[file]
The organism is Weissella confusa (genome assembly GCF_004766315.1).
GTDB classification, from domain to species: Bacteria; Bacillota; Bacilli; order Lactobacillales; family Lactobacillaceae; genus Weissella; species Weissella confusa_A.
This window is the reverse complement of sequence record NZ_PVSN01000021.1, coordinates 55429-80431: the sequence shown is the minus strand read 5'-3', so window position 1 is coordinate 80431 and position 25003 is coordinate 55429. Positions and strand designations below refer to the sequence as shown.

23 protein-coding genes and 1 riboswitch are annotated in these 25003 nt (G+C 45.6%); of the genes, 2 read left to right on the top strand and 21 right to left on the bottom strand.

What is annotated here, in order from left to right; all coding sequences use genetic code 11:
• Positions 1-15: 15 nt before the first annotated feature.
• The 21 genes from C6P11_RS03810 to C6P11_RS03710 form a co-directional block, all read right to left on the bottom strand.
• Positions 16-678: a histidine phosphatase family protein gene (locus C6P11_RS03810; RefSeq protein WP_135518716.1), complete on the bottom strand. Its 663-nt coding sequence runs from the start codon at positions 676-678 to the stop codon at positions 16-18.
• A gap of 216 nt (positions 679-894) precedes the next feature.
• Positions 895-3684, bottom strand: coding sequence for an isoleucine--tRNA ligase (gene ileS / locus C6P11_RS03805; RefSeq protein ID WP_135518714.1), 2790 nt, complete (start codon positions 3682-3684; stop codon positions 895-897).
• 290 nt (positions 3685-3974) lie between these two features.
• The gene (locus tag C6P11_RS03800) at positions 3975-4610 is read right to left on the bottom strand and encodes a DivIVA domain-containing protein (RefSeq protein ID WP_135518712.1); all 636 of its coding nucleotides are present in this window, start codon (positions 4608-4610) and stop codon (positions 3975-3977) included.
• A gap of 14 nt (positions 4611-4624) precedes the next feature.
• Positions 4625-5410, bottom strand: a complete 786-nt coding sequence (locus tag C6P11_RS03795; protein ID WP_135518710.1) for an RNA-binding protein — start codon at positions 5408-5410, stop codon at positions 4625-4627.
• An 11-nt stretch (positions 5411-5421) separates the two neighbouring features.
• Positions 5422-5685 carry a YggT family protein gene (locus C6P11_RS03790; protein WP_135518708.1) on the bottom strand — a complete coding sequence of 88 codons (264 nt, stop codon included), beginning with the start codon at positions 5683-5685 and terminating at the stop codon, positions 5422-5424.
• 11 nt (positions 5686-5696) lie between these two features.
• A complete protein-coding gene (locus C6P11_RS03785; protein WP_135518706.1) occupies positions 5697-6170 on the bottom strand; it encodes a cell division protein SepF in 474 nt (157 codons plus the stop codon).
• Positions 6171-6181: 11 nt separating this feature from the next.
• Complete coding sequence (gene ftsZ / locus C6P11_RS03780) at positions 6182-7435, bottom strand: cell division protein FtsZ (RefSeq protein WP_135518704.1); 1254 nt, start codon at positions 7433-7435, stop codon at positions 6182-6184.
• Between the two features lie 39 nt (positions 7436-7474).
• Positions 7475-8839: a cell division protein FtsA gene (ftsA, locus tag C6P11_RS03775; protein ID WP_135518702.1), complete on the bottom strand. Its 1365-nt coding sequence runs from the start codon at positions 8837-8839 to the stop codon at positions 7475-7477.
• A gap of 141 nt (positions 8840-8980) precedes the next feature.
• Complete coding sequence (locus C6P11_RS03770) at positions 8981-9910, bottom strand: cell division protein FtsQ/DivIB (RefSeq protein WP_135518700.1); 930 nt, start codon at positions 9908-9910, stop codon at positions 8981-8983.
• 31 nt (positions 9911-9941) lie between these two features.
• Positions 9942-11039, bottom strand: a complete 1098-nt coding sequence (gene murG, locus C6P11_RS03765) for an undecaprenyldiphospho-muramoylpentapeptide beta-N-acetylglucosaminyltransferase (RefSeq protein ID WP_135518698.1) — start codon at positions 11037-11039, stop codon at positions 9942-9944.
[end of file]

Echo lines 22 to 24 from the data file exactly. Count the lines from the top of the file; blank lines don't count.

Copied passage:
• Positions 7475-8839: a cell division protein FtsA gene (ftsA, locus tag C6P11_RS03775; protein ID WP_135518702.1), complete on the bottom strand. Its 1365-nt coding sequence runs from the start codon at positions 8837-8839 to the stop codon at positions 7475-7477.
• A gap of 141 nt (positions 8840-8980) precedes the next feature.
• Complete coding sequence (locus C6P11_RS03770) at positions 8981-9910, bottom strand: cell division protein FtsQ/DivIB (RefSeq protein WP_135518700.1); 930 nt, start codon at positions 9908-9910, stop codon at positions 8981-8983.